Scholars from the University’s Judaic Studies program recently received a $172,000 grant that will enable the program to digitize academic works published in limited, often-inaccessible print editions, said Michael Satlow, professor of Judaic and religious studies and managing editor of the Brown Judaic Studies Program.
The program produces three to five volumes of scholarly work each year, and those volumes, while valuable to researchers, are currently unavailable online. The grant to resolve this problem for researchers was awarded jointly by the Andrew W. Mellon Foundation and the National Endowment for the Humanities.
The BJS, founded in 1979, was one of the first to publish scholarly monographs in the field of Judaic studies. The program’s strengths now include Jewish history, early Jewish texts and Jewish thought, Satlow said. As more presses started to publish similar materials, the BJS turned its attention to more specialized books or essays that “mainstream publishers don’t like to publish,” Satlow added. Although the BJS publishes mostly works by professors of Judaic studies, it welcomes all respectable scholarly writings by anyone who holds a PhD degree in the area.
With the help of the grant, the BJS will be able to digitize its collection and increase public access to the works it has published previously. Usually, scholarly books don’t have many copies, and they “tend to be expensive in terms of price,” Satlow said. Digitizing past publications would make these works available for free to the public and in turn “enhance Judaic study in the world,” he added. The grant also allows the BJS to hire a project manager who would be responsible for managing the project’s daily tasks, such as contacting the authors for any additions or corrections and finding appropriate distribution venues.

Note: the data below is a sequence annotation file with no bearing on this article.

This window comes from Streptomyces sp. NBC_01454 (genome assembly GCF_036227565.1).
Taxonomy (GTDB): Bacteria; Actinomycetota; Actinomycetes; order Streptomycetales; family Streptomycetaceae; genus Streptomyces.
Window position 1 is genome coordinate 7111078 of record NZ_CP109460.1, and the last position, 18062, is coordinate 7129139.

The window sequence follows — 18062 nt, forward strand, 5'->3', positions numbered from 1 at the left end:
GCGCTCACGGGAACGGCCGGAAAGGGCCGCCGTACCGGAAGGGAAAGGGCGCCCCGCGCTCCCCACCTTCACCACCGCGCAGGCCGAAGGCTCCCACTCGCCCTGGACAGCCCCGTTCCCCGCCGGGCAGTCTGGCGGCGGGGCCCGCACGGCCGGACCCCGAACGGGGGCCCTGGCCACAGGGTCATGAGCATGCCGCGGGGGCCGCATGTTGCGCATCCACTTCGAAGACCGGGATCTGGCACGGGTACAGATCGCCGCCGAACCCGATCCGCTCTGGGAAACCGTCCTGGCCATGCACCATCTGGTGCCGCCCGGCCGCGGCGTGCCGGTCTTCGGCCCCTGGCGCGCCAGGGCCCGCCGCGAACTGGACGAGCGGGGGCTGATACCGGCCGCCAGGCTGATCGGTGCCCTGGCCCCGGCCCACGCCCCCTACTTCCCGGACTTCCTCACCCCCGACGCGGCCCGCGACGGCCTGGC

Applying for the grant was a “two-step process,” since it is jointly funded, wrote Director of Research Development Amy Carroll in an email to The Herald. Satlow’s team first submitted the proposal to the National Endowment for the Humanities and then adapted it for the Mellon Foundation. Carroll helped the BJS develop “a detailed project management plan,” which showed the funding agency how its investment “would be used to advance the goals of the grant.”
Allison Levy, digital scholarship editor, also worked with Satlow to edit early drafts of the application and offered editorial assistance. She will be a consultant on the BJS’s project and will offer guidance to the soon-to-be hired project manager. Levy expects that by digitizing its published works, the BJS could expand its original audience and engage a larger community of readers. The digitization process will be highly collaborative since it requires a “broad support network” with people from different areas of expertise, such as editing and graphics, Levy said.